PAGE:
Development Cooperation Handbook/The video resources linked to this handbook/The Documentary Story/Editing the stories
Originally we thought that I would have started editing the stories only after the first edition done by RAI. But as RAI approach became more and more diverted from the MDGs and as the material we were collecting was becoming more and more abundant, we decided we needed to start editing before the RAI output were ready. Even if the contractual agreement was that we could not put the stories on line before RAI has used them for their television programs.
Until then we had continued to put interviews on Youtube. Then we started also to put what we called “backstage portions”, showing us working at the project and talking about how to manage it. But in fact that was more than a backstage. It was a meta-communication about what we were doing, and so it was the story of our documentary project, which would have later become the main narrative trend of our editing. It was a backstage for the initial TV RAI product; but it was the central axis on which to built the documentary.
I even published on youtube some videos where I was talking to Shachindra, the main editor of our team, about the style of editing I wanted to experiment. What was really important for me was to avoid as much as possible “God’s voice”, i.e. the impersonal speaker. I wanted to use as much as possible the interviews of the stakeholders and the team internal dialogues. This would have allowed us to bring forth the different perspectives and so made a documentary which would be acceptable to viewers from different cultural contexts.
In these backstage portions we also started showing some internal challenges of project management and the difficulties of team building amongst professionals from different fields and with loyalty to different organizations.
This approach of various “layers” of editing was becoming very long and was involving many resources. But it was a sort of “organic process” that was in accordance with the development of our story and our mission itself. So we could avoid the dogmatic element which is always superimposed when we manipulate the material to suite our preconceived ethical stands.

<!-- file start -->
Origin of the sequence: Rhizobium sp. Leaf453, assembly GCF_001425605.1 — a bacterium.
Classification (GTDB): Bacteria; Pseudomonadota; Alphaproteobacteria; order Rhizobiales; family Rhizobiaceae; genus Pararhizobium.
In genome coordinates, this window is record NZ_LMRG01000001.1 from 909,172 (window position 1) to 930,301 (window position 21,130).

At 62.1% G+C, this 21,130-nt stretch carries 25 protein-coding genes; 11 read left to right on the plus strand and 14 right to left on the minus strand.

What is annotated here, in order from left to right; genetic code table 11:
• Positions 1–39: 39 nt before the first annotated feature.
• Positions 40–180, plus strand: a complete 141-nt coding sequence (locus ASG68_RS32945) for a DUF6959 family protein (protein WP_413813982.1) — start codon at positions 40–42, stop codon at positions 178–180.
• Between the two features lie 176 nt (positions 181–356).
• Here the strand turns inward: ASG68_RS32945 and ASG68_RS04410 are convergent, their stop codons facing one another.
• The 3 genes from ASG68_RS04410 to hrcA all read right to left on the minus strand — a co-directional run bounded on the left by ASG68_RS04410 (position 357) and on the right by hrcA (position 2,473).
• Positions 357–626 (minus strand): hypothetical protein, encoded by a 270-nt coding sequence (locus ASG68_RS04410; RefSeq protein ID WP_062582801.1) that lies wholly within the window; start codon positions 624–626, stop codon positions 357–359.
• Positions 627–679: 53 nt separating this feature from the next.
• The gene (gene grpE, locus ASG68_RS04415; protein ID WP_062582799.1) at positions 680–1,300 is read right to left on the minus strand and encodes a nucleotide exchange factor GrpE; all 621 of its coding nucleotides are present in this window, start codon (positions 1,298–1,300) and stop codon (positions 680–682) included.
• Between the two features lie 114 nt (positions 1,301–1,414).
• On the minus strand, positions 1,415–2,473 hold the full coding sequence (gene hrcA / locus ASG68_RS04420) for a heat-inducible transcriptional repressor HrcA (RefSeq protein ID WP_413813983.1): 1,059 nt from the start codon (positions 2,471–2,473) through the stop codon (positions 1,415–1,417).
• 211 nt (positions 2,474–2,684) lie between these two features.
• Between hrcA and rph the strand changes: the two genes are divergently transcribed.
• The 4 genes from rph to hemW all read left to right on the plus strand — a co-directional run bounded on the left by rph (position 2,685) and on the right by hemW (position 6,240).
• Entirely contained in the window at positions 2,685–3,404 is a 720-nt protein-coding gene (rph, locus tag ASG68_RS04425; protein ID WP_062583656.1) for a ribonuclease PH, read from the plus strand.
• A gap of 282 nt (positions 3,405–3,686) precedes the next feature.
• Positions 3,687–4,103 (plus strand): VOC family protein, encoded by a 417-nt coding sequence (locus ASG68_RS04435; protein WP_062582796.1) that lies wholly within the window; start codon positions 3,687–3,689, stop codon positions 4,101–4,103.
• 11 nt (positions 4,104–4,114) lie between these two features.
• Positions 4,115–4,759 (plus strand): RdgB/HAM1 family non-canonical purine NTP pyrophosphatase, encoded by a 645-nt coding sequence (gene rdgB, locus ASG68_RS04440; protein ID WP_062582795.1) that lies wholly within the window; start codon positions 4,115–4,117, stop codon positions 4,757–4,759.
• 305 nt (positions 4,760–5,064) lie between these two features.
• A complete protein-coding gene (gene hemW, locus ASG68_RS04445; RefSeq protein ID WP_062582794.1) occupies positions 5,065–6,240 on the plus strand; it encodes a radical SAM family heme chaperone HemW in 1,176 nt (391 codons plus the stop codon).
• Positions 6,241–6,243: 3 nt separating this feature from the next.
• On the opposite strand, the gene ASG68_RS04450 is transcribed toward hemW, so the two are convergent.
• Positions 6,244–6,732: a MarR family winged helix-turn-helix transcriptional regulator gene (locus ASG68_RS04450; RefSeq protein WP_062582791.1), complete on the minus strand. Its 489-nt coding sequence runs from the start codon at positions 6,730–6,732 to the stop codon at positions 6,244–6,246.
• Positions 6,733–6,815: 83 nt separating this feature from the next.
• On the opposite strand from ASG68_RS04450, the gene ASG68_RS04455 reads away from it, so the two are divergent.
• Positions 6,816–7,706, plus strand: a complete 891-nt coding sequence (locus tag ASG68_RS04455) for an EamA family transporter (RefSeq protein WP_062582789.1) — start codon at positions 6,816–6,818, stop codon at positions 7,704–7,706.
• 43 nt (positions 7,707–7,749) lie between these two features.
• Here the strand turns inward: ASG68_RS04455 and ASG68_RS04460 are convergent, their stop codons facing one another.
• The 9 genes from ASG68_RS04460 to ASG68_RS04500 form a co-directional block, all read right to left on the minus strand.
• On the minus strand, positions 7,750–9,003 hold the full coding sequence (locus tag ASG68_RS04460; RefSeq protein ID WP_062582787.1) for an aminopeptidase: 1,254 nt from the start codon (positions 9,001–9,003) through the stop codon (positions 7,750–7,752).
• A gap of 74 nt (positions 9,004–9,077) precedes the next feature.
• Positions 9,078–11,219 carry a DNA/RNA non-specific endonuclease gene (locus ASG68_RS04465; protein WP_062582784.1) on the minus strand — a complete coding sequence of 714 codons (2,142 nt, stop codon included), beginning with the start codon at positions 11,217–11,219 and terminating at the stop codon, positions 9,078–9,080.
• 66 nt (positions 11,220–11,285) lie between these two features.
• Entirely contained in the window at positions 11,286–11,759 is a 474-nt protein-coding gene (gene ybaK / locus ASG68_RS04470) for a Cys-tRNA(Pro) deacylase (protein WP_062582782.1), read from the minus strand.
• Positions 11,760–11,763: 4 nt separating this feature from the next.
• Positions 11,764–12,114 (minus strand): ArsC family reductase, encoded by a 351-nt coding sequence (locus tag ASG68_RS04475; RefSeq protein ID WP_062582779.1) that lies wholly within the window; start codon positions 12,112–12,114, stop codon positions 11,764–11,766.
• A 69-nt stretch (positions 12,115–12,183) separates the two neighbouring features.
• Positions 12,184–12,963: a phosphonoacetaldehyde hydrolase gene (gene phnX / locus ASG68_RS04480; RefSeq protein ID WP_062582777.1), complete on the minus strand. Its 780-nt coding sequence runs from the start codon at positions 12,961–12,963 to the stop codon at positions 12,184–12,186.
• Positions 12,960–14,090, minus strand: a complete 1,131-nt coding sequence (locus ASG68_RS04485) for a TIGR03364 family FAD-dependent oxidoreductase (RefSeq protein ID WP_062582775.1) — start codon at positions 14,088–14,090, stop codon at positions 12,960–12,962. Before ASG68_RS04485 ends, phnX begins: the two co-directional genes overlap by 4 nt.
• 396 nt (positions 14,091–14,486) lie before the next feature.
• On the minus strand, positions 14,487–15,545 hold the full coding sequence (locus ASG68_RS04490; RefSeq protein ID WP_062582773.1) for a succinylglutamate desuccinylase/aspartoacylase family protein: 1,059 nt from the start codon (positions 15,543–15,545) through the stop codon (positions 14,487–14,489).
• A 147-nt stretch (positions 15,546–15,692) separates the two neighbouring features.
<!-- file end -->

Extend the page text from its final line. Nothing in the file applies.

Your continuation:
Next ⇒ Adding more stories in India
In the editorial process of the documentary, we have been proceeding along three different editorial structures:
Along these three patterns we are weaving the story as we jump (with flash-forwards and flash-backs) from what we call the "front-stage scenes" that narrate the projects stories and the "backstage scenes", i.e. the recording of the TVP team at work and the dialogues among team members. The "front-stage scenes" narrate what the team has seen. The backstage scenes reveal the "interpretations" and the work done for integrating the diverse viewpoints collected on the ground. Besides giving a plot to the various independent stories and opinions of experts, putting "us" in the story removes the typical journalist pretentiousness of being "objective"; and since the team members belong to different cultural contexts, their dialogue enables the articulation of different cultural viewpoints. So, the viewers from different parts of the world will find that they are not only the "observed ones" but also "the observers". And enables us to broadcast, without major editorial changes, the same product in the different countries which have been partners of the global effort to achieve the MDGs.
Backstage ⇒ Editing Issues